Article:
Scientists begin search for long lost frogs
A team of experts have begun scouring the world for 100 ‘missing’ species of frogs.
London: A team of experts have begun scouring the world for lost gold – as part of a quest to trace 100 ‘missing’ species of amphibian.
The conservationists hope to find possibly extinct animals including the golden toad, the hula painted frog, the Jackson’s climbing salamander and the gastric brooding frog.
Some of the species on the list have not been seen for decades, including the Turkestanian salamander, last seen in 1909.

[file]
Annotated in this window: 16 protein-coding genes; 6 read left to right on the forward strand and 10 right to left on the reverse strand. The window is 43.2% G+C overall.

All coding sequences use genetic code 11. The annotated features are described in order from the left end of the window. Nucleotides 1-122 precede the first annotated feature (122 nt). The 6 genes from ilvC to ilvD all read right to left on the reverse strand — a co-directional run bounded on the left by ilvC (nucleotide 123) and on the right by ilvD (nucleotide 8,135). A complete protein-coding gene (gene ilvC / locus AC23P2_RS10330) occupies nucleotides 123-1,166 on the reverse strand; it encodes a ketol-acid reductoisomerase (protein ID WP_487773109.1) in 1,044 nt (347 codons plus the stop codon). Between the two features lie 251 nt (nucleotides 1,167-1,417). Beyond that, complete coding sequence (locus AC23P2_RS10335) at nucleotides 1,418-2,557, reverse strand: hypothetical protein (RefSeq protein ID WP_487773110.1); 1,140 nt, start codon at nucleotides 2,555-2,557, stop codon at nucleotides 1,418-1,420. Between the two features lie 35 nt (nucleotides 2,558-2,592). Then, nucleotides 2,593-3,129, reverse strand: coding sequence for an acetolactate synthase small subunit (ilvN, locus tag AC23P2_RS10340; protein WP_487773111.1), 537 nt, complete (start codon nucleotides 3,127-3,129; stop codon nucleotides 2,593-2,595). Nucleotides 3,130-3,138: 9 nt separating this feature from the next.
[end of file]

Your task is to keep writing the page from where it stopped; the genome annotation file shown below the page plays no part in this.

‘This is something that has never been done before and is hugely significant,’ said Dr Claude Gascon, of Conservation International, which is running the scheme in 14 countries.
`The search for these lost animals may well yield vital information in our attempts to stop the amphibian extinction crisis and information that helps humanity to better understand the impact that we are having on the planet.’
Amphibians are particularly sensitive to environmental changes, with more than 30 per cent facing extinction. They play a vital role controlling insects that spread diseases, while chemicals in their skins have been used to create life-saving drugs, including a painkiller 200 times more potent than morphine.